Lisa Laybourn, Head of Technical Policy and Regulation at TISA, said: “The Resolution Foundation’s considered and detailed report “ISA ISA Baby” is a vital contribution to the debate on improving the financial wellbeing of a broad cross-section of society. We recognise the need to democratise the ability to save and a number of the Resolution Foundation’s key findings align with our own research published on Stocks & Shares ISAs recently.
“We agree that more attention must be paid to those who do not benefit from current schemes, rather than the small minority of UK consumers that currently use their ISA allowances effectively. We also support the recommendations to expand and continue the Help to Save initiative to improve UK financial resilience and rebalance household finances, particularly as recent statistics show many households rely on credit to make ends meet.
“Our research with Oxera late last year showed that consumers in the highest socioeconomic group (AB) are significantly (17%) more likely to invest in Stocks and Shares ISAs than consumers in the lowest socioeconomic group (DE). It also confirmed that individuals are significantly more likely to invest if they are male, live in the South East (particularly London), and if they believe that ‘people like them’ save into S&S ISAs.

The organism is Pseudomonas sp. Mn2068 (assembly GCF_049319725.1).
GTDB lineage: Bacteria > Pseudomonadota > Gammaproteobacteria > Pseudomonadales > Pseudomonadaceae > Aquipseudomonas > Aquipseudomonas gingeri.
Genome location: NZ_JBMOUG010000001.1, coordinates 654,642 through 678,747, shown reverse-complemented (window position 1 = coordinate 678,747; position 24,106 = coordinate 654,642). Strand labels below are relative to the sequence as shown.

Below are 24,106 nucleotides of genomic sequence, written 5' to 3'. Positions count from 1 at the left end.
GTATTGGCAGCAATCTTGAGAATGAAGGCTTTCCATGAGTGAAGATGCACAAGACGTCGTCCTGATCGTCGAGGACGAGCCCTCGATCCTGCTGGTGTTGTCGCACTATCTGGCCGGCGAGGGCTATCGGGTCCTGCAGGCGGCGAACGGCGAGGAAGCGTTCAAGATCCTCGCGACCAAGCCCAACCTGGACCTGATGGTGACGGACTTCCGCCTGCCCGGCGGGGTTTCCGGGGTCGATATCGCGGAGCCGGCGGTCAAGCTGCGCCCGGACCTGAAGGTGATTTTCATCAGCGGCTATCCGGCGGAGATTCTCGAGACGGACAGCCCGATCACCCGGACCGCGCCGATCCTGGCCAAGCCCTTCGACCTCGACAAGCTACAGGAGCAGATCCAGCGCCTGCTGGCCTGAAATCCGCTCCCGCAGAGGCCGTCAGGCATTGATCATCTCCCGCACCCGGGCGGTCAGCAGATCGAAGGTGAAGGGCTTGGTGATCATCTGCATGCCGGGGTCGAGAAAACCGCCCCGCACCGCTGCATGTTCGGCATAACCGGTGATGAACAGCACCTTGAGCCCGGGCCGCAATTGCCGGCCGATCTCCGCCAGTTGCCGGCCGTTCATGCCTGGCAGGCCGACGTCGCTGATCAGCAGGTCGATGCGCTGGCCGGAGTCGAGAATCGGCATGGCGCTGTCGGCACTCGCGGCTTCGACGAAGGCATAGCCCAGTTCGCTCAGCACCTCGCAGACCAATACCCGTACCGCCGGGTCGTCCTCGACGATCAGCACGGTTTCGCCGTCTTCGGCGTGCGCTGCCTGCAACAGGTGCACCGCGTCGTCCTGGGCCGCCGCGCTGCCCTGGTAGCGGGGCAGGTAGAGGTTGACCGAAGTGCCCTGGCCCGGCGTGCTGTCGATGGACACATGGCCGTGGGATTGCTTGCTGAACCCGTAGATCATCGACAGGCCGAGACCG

“This narrative is reflected in the “ISA ISA baby” report, which found 41 per cent of the £1.3 billion of foregone tax revenue due to ISA allowances goes to the richest tenth of households. To enable households across the country to grow and improve their wealth, these disparities need to be addressed.
“There is a clear need to encourage and facilitate saving in lower to middle income households, and careful consideration should be given to the policy proposals made in the report. Our door is always open to facilitate dialogue between industry, policymakers and key expert stakeholders like The Resolution Foundation to improve financial outcomes for a broad cross-section of society. We look forward to discussing the proposals in the “ISA ISA Baby” report further.”